On examination, her weight was 23 kg (below the 5th percentile), her body temperature and blood pressure were normal and she was not distressed. The thyromental distance was 3.5 cm and the airway was normal except for trismus and excessive secretions. Auscultation of the heart and lungs was unremarkable. She exhibited hand-wringing and her muscle mass was diminished. Her muscle tone was increased and her reflexes were brisk. Her seizures were well controlled with valproate.
The preoperative hemoglobin level was 11.0 (g/dl) and the other lab tests were normal. On chest x-ray, the heart and lungs were unremarkable, although severe scoliosis of the T/L-spine and diffuse osteoporosis were observed. Pulmonary function testing was not conducted due to a lack of patient cooperation. A head CT scan revealed diffuse brain atrophy, and the background was slow on the EEG.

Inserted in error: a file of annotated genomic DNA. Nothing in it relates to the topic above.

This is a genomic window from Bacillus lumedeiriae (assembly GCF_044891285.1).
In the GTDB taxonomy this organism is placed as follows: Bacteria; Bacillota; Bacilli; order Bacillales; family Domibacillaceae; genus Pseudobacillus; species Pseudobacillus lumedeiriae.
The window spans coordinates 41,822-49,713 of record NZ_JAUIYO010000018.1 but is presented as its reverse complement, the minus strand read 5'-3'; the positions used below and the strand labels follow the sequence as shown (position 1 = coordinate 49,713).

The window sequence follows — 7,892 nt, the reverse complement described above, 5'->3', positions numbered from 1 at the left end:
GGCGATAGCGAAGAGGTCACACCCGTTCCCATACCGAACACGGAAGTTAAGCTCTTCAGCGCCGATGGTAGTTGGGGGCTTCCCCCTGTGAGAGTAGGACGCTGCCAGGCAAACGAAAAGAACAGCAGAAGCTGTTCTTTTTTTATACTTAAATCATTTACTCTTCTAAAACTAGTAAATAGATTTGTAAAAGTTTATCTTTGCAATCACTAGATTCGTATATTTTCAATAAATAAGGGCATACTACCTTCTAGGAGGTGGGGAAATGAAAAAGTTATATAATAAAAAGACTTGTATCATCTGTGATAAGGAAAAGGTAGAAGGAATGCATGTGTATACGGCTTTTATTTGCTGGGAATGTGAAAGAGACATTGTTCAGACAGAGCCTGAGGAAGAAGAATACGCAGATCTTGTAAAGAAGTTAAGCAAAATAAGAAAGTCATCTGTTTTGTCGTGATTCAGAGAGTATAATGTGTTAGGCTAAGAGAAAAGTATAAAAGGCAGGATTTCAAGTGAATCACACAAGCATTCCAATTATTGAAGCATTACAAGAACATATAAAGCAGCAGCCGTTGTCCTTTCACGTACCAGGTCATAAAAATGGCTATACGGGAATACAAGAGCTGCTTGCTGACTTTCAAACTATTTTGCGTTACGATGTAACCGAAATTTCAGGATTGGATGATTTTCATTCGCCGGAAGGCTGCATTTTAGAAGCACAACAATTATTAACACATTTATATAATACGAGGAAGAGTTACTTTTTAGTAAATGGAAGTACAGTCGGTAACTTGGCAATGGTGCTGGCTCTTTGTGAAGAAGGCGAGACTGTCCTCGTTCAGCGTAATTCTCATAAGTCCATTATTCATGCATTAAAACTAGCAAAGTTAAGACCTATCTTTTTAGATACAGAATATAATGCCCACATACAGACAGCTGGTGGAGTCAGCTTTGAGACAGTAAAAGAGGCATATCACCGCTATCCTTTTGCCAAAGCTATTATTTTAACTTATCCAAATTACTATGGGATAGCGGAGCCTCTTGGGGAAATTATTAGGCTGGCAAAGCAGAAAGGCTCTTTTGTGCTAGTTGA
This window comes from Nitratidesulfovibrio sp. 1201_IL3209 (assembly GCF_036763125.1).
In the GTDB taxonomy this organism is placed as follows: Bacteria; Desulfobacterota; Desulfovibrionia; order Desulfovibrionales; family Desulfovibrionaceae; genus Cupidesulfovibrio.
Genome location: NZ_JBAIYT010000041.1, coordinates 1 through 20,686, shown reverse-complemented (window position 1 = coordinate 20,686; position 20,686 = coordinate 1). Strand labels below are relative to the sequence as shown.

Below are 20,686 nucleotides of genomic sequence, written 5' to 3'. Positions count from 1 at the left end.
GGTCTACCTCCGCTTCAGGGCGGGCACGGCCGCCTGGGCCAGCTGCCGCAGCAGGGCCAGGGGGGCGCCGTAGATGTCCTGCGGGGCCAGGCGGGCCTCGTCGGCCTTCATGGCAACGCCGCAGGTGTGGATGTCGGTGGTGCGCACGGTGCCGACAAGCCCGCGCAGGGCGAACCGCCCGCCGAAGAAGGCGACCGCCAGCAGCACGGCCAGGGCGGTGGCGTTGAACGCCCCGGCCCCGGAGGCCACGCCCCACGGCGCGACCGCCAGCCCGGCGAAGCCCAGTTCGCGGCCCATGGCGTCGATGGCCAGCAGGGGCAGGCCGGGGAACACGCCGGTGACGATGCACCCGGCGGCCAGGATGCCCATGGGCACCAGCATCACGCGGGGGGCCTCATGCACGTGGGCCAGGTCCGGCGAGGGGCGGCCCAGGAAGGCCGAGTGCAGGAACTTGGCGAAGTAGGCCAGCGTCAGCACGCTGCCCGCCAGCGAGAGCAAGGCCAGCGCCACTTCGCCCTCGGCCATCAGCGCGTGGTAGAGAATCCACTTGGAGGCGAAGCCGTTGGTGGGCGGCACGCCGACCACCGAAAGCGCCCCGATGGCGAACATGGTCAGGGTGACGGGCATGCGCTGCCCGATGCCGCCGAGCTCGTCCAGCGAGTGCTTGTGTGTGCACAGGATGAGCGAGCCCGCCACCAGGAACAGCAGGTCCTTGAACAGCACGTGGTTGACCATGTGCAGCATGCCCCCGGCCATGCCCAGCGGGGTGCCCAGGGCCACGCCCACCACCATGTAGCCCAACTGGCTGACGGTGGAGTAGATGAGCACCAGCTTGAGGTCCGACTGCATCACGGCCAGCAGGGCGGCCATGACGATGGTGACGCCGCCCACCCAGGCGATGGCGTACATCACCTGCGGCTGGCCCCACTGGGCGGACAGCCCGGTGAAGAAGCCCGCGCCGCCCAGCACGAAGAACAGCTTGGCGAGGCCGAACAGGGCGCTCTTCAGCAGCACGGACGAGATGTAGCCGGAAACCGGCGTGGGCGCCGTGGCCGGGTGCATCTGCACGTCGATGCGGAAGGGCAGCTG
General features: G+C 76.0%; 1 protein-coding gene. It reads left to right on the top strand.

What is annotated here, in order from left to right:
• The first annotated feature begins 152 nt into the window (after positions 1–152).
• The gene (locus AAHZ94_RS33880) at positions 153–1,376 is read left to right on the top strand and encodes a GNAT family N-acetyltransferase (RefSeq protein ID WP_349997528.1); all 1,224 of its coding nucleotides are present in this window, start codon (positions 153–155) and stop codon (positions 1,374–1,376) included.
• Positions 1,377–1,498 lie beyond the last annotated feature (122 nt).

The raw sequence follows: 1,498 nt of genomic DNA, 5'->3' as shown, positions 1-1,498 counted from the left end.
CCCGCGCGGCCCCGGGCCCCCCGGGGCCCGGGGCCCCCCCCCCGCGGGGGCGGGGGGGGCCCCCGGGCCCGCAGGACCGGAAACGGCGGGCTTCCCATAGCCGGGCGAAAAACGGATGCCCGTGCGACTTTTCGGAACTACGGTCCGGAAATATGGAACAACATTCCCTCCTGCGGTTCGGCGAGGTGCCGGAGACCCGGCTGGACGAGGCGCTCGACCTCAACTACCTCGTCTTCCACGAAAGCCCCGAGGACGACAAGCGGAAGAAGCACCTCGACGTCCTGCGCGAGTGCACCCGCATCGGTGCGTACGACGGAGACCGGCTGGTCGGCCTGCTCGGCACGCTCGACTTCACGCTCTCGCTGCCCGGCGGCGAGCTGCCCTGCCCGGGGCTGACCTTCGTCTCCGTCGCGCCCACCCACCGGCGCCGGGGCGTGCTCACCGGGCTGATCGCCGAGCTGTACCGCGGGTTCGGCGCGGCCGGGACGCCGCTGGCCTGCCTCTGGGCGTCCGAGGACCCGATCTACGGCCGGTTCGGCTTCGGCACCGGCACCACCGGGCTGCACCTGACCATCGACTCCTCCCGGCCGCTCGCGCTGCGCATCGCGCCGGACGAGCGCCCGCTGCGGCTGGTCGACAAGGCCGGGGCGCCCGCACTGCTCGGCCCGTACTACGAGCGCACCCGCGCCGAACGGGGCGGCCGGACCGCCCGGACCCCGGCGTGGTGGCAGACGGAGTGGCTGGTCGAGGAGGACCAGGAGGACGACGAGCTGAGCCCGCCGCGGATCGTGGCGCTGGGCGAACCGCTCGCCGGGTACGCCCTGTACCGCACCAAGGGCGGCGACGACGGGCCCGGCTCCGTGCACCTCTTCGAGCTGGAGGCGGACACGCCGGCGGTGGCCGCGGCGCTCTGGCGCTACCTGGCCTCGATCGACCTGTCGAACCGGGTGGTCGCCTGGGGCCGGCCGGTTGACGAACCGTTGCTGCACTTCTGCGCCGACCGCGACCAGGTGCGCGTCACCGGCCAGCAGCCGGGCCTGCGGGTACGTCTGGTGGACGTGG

The patient was quiet on arrival to the operating room without premedication. In the operating room, 3-lead ECG, noninvasive blood pressure monitoring and a pulse oximetry monitor were placed. Atropine 0.2 mg was given as premedication. She was continuously grinding her teeth and could not communicate. Her pulse oximetry was 99% on room air and her blood pressure was 110/75 mmHg. Anesthesia was then intravenously induced with propofol 40 mg and rocuronium 15 mg. After loss of consciousness, mask ventilation was started with 2 vol% of sevoflurane. Because we expected her trismus would be improved after injection of rocuronium, direct laryngoscopy was attempted. But while the patient was fully relaxed, her mouth opening was very limited. We could not introduce a Macintosh laryngoscope (No. 2) into the mouth. So, the fiberoptic-guided nasotracheal technique was initially chosen considering the extremely limited mouth opening, but this was unsuccessful because her nostrils were too small to intubate with a tube with an internal diameter of 5.0 mm. Before an attempt was made with a 4.5 mm tube, we realized that the small space due to the malocclusion was large enough to handle a 480-sized oral airway (diameter: 0.48 mm). Fiberoptic-guided orotracheal intubation through this space was then successfully performed with suction (Fig. 1). The trachea was intubated with a 5.0 mm oral tracheal tube and it was fixed at 18 cm. Anesthesia was maintained with N2O 2 L/min, O2 2 L/min, sevoflurane 1.0-2.0 vol%, a tidal volume of 200 ml and a RR of 18/min.